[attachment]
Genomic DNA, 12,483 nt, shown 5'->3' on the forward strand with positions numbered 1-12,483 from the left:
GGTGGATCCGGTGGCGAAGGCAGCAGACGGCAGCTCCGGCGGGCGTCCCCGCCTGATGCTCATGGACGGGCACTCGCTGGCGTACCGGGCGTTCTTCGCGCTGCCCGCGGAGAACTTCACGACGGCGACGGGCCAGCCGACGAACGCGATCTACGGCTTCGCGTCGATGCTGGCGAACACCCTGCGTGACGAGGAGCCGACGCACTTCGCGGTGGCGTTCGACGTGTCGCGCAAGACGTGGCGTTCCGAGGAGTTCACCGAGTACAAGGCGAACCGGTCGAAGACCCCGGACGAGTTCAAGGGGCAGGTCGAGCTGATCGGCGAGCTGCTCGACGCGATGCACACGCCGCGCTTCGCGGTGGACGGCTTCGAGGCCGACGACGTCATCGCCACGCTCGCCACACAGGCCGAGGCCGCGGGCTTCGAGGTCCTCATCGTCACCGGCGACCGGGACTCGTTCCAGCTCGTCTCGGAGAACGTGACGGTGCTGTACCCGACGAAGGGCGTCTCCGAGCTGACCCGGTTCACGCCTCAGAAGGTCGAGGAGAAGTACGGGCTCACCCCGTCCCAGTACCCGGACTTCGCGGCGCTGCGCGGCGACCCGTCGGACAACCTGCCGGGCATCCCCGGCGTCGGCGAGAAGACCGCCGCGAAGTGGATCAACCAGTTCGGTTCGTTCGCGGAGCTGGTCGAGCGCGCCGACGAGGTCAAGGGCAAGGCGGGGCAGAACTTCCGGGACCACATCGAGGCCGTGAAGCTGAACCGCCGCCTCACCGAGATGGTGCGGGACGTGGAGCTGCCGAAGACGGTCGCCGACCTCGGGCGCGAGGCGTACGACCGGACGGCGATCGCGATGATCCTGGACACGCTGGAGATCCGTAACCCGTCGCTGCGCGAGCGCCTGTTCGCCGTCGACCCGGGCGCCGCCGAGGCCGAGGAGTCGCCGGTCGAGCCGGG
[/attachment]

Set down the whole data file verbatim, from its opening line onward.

Genomic DNA, 12,483 nt, shown 5'->3' on the forward strand with positions numbered 1-12,483 from the left:
GGTGGATCCGGTGGCGAAGGCAGCAGACGGCAGCTCCGGCGGGCGTCCCCGCCTGATGCTCATGGACGGGCACTCGCTGGCGTACCGGGCGTTCTTCGCGCTGCCCGCGGAGAACTTCACGACGGCGACGGGCCAGCCGACGAACGCGATCTACGGCTTCGCGTCGATGCTGGCGAACACCCTGCGTGACGAGGAGCCGACGCACTTCGCGGTGGCGTTCGACGTGTCGCGCAAGACGTGGCGTTCCGAGGAGTTCACCGAGTACAAGGCGAACCGGTCGAAGACCCCGGACGAGTTCAAGGGGCAGGTCGAGCTGATCGGCGAGCTGCTCGACGCGATGCACACGCCGCGCTTCGCGGTGGACGGCTTCGAGGCCGACGACGTCATCGCCACGCTCGCCACACAGGCCGAGGCCGCGGGCTTCGAGGTCCTCATCGTCACCGGCGACCGGGACTCGTTCCAGCTCGTCTCGGAGAACGTGACGGTGCTGTACCCGACGAAGGGCGTCTCCGAGCTGACCCGGTTCACGCCTCAGAAGGTCGAGGAGAAGTACGGGCTCACCCCGTCCCAGTACCCGGACTTCGCGGCGCTGCGCGGCGACCCGTCGGACAACCTGCCGGGCATCCCCGGCGTCGGCGAGAAGACCGCCGCGAAGTGGATCAACCAGTTCGGTTCGTTCGCGGAGCTGGTCGAGCGCGCCGACGAGGTCAAGGGCAAGGCGGGGCAGAACTTCCGGGACCACATCGAGGCCGTGAAGCTGAACCGCCGCCTCACCGAGATGGTGCGGGACGTGGAGCTGCCGAAGACGGTCGCCGACCTCGGGCGCGAGGCGTACGACCGGACGGCGATCGCGATGATCCTGGACACGCTGGAGATCCGTAACCCGTCGCTGCGCGAGCGCCTGTTCGCCGTCGACCCGGGCGCCGCCGAGGCCGAGGAGTCGCCGGTCGAGCCGGG